Here’s the related thread talking about the performance gap
https://devtalk.nvidia.com/default/topic/1042948/cuda-programming-and-performance/2080ti-vs-titan-v/

Nice graphs!

I note that for the SGEMM the 2080 is faster already at 512x512 matrix size? (FP16 tensor core).

Looking at the larger matrix sizes your numbers make sense:

The gain for 6K*6K is around 61ms -> 45ms ~ 1.3x speedup, which is similar to the compute and bandwidth increases:

1080 VS 2080
352 GB/s VS 448 GB/s
9216 GFLOPS VS 12541 GB/s

So the numbers don’t hold for smaller cases, regardless if using the tensor cores or FP16, I wonder if it could be that the 2080 has trouble hiding latencies for smaller datasets OR if this is a GDDR6 issue. If so it might be fixed in future driver releases.

The performance artifacts people reported when comparing the GTX 1080 with GDDR5 with the GTX 1080 Ti with GDDR5X suggest that the root cause may be increased latencies in the DRAM which cannot be overcome completely by the latency tolerance designed into the GPU. So this would make it not strictly an either-or causation, more the result of a combination of design compromises.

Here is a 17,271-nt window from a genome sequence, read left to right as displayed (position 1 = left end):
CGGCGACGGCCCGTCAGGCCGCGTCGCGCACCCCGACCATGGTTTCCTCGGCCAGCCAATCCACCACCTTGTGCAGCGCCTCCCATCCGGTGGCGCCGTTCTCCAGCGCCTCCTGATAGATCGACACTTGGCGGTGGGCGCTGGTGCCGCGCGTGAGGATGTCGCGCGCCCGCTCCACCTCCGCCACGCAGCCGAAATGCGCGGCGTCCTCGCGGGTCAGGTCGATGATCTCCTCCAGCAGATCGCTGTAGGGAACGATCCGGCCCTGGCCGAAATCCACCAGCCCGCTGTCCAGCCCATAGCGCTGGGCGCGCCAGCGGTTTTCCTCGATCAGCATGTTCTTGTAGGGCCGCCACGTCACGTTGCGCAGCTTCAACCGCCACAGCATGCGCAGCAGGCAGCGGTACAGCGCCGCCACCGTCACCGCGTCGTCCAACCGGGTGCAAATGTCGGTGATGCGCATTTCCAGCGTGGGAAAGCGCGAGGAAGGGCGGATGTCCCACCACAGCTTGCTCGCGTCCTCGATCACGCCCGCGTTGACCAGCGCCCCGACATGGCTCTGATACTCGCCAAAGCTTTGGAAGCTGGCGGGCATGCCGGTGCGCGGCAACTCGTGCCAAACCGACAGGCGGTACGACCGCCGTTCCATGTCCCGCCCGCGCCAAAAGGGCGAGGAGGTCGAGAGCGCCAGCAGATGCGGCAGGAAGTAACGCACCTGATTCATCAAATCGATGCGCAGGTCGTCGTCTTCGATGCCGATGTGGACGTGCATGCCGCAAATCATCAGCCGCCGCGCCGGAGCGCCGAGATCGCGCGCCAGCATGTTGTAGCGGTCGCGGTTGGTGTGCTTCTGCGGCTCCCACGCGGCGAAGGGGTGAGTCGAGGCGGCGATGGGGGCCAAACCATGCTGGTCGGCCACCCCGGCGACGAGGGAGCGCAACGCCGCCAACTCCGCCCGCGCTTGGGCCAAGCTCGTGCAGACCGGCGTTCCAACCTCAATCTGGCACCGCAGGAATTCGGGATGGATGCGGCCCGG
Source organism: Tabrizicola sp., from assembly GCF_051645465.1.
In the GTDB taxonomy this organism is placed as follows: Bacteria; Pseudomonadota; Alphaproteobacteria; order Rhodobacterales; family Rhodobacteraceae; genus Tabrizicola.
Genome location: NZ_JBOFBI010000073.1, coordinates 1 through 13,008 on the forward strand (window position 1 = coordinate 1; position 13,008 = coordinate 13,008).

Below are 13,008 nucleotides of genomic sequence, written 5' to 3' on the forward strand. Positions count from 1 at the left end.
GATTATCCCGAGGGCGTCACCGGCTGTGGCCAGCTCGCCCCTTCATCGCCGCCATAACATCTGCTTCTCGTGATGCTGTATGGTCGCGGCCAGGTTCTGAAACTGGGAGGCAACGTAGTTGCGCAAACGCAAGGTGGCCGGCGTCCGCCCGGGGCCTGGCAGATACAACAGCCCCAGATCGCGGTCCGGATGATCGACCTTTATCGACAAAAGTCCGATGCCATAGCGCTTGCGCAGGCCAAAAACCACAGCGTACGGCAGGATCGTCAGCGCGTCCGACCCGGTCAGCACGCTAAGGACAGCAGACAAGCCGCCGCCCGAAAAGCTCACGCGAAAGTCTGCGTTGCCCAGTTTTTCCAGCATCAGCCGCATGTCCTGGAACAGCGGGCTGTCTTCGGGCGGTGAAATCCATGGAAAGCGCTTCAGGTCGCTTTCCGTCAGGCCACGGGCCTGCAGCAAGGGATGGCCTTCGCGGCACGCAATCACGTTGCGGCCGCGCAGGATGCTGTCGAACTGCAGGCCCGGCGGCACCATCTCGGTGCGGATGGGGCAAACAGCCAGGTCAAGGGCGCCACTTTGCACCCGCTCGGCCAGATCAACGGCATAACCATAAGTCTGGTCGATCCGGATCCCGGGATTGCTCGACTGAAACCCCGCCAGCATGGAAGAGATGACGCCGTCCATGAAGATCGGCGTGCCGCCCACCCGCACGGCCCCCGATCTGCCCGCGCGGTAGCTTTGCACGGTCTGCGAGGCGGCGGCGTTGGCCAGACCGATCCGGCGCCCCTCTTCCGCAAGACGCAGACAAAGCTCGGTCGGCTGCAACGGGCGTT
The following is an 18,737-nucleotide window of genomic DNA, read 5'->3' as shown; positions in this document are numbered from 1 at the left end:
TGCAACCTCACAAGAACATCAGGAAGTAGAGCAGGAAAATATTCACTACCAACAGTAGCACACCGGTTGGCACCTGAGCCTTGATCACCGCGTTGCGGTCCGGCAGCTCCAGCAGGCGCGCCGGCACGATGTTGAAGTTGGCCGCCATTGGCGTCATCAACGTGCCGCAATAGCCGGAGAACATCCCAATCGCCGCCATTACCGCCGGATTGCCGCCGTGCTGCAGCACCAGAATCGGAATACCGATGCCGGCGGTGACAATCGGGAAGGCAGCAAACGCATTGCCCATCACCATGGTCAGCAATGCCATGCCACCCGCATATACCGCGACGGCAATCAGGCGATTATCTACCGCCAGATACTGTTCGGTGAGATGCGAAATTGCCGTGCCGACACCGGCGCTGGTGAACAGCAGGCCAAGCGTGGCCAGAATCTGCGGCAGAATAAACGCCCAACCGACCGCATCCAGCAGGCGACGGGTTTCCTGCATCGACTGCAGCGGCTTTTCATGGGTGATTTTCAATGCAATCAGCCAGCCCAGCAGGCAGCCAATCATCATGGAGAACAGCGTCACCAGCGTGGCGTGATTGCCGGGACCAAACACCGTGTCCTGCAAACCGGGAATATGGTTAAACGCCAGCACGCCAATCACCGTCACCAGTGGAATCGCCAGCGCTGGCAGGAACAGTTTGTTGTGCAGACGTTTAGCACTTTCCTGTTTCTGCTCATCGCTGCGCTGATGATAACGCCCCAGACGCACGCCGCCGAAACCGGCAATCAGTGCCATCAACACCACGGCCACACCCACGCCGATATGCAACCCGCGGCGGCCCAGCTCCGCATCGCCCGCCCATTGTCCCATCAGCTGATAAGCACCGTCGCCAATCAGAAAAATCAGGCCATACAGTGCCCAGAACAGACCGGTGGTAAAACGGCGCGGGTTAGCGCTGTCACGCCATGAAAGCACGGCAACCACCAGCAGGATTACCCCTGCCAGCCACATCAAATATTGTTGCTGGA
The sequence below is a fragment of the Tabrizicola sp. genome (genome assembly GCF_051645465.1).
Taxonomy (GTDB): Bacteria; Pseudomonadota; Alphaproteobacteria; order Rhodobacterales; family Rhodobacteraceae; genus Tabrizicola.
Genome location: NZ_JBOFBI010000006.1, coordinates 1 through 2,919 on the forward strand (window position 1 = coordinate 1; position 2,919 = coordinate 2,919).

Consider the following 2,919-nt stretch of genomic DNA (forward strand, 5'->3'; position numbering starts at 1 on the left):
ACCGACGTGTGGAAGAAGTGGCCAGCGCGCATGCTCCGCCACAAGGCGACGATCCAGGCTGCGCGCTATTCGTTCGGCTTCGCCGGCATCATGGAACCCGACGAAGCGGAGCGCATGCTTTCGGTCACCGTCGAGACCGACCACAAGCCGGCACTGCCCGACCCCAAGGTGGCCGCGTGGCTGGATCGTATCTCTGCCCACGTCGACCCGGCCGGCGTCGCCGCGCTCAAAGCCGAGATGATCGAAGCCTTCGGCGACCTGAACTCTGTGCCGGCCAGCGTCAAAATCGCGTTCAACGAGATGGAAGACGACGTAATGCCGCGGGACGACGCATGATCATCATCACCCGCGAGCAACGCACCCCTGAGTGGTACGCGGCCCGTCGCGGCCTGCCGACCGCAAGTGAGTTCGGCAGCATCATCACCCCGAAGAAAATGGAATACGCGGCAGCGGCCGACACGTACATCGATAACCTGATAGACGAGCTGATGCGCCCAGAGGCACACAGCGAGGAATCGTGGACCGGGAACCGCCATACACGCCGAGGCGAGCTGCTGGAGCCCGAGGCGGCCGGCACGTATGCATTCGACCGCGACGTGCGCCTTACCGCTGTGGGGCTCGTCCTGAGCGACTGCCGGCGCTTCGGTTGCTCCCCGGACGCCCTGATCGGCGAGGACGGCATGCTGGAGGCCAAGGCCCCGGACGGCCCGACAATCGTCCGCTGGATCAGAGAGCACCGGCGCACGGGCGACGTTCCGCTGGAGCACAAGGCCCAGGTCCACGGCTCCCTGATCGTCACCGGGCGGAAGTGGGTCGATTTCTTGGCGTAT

As far as I understand, GDDR6 is just a refinement of GDDR5X, so fundamental trade-offs (presumably favorable bandwidth vs less favorable latency) have not changed. Another way to look at it is that we have reached the “coffin corner” of classical GDDR design. Since the increased bandwidth of GDDR6 benefits the majority of GPU use case, and it remains relatively cheap compared to next-generation memory technology like HBM2, I suspect this will be with us for quite some time, especially in the consumer space.

Moore’s Law is basically dead for processors, DRAM, and mass storage, so I wouldn’t expect any dramatic improvements from here on out. We have entered the world of incremental refinements, like many other mature industries.